Consumers across most of America will see their health insurance premiums go up next year for popular plans under President Barack Obama’s health care law.
But it will take time for families to figure out the best bang for their budgets — even as a bigger political battle brews over the program’s future.
For many people, government subsidies will cushion the hit. And there’s a new factor: Returning customers who are savvy about health insurance and prepared to shop for a better deal.
Scott Joens of St. George, Utah, said he and his wife are facing premium increases of about 18 percent for 2015. But instead of agonizing, he’s looking for a plan with a higher deductible, which is the amount of medical expenses that consumers are responsible for each year before insurance kicks in. By switching, he could lower his monthly premiums.
Joens, in his 50s and semi-retired from the pharmacy business, said he’ll worry if the trend keeps going.
“It’s not a major hardship,” he said. “But I still have some years until I am on Medicare. My worry is by the time I’m 65, who knows where this will be?” Overall, he said he’s been very satisfied with his “gold” plan this year.
Experts say numbers alone don’t tell the story.
“How all this shakes out will depend on one big wild card,” said Larry Levitt of the nonpartisan Kaiser Family Foundation. “Will current enrollees become savvy shoppers or just sit back and stay in their current plans? This is a new program with no precedent, so there’s no way to predict exactly what will happen.”
In a departure from the process that officials followed last year, the administration has not released its own analysis of 2015 premiums. Instead, it published raw data, leaving it to independent experts to parse the numbers.
What they are finding points to an overall trend of rising premiums, although not everywhere.
The analysts have focused on “silver” plans, the coverage level picked by about two-thirds of the customers on HealthCare.gov and state-run health insurance markets. There are four levels — platinum, gold, silver and bronze. Silver is a notch below what most people with employer coverage have.
A study from the market analysis firm Avalere Health found that premiums for the lowest-cost silver plan will go up by 10 percent on average in communities across the country.
A Kaiser Foundation study took a different approach, focusing on premiums for the second-lowest-cost silver plan in every county. That type of plan is a benchmark that the government uses as a basis for setting consumer premium subsidies for the entire program.
Kaiser found that premiums for the second-lowest-cost silver plan are going up in 59 percent of counties nationwide, down in 34 percent, and remaining flat in 7 percent. Eighteen percent of counties will see an increase of more than 10 percent. At the other end of the spectrum, 13 percent of counties will see a decrease of more than 10 percent.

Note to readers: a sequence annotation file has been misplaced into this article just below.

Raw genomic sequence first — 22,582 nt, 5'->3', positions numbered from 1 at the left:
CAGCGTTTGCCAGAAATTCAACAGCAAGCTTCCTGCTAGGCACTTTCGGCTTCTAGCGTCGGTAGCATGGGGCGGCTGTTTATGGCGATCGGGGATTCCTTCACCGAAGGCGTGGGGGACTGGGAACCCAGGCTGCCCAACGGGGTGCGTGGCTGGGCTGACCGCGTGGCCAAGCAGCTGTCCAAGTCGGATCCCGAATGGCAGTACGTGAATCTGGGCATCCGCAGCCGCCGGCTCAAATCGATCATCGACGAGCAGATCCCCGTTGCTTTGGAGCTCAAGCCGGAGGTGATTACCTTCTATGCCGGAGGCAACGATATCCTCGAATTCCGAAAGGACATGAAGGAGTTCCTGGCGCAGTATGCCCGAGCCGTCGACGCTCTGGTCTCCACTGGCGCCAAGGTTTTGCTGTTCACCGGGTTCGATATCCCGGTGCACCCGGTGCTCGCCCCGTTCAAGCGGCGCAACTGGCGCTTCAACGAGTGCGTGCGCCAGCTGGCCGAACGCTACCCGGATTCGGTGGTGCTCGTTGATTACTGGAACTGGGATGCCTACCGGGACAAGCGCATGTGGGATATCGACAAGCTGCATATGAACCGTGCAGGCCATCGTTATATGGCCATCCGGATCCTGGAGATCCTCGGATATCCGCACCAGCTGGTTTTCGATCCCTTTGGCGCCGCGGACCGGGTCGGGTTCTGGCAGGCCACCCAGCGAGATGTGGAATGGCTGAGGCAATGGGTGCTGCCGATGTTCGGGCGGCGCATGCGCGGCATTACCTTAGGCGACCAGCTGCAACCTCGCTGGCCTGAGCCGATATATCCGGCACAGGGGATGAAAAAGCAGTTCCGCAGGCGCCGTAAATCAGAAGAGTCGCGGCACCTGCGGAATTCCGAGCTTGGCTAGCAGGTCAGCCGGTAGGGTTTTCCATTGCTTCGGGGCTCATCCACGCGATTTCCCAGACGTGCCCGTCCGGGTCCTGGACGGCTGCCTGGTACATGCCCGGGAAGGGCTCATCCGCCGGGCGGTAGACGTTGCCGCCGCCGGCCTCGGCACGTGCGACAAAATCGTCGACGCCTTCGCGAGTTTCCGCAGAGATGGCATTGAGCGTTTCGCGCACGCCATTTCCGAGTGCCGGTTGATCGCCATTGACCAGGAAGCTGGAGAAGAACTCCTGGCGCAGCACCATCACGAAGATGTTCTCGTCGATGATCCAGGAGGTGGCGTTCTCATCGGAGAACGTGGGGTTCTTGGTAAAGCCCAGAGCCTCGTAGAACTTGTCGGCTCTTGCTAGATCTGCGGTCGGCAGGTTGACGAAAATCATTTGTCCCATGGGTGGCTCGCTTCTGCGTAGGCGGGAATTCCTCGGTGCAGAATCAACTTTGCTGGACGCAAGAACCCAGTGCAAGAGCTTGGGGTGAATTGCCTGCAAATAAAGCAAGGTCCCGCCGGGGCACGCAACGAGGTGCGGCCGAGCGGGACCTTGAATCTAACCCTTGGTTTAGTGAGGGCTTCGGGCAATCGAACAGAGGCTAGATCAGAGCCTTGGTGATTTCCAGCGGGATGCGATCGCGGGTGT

If you are currently in the second-lowest-cost silver plan in your community, there’s no guarantee that will be the case for 2015. Another insurer may have bid lower and captured the designation. People who don’t shop around could face significant price increases.
The rise isn’t too far out of line with what’s happening to employer-sponsored plans, which cover about 150 million people and make up the biggest chunk of the health-insurance market. Costs in those plans, which usually are more restrained than prices in the individual market, are expected to rise about 4.6 percent on average next year, according to a recent survey from benefits consultant Mercer.
Still, Levitt said many consumers will have the opportunity to find a lower-cost plan.
“In some places, premiums are actually going down, which is almost unheard of in health insurance,” he said.
That’s what Robert Glenn of Charleston, South Carolina, found when he started looking around. The premium for his current gold plan actually dropped by $17 for 2015. Nonetheless, Glenn re-evaluated his options, figuring he would save more next year by picking a middle-of-the-road silver plan instead. His new monthly premium will be $104 less than what he is currently paying.
“I see the forces of capitalism and competition working this year,” said Glenn, a psychiatrist in his early 30s who’s an independent contractor. “I know I am just but one of millions of people affected … but ‘Obamacare’ is working for me.”
Kaiser’s analysis found wide differences from state to state, and even within states. Some of the steepest premium increases for benchmark plans are for counties in Alaska and Minnesota. Most counties in Georgia will see decreases. Premiums are trending up in Florida and Texas, prime targets of the administration’s enrollment drive for 2015.
Stephanie Baechle, a nanny from Columbia, Mo., says she’s not happy. Although she’s in her 20s — a desirable demographic for insurers— market forces seem to be pushing more costs at her.
Her current plan is being canceled. The alternative she’s being offered costs $15 a month more, and the copay is higher. On top of that, her doctor is not in the new plan.
“As a supporter of the Affordable Care Act, I am extremely disappointed in what is happening,” said Baechle, who said she’s considering not signing up for insurance and instead paying the fine levied against those who go uncovered.
Associated Press writer Tom Murphy in Indianapolis contributed to this story.
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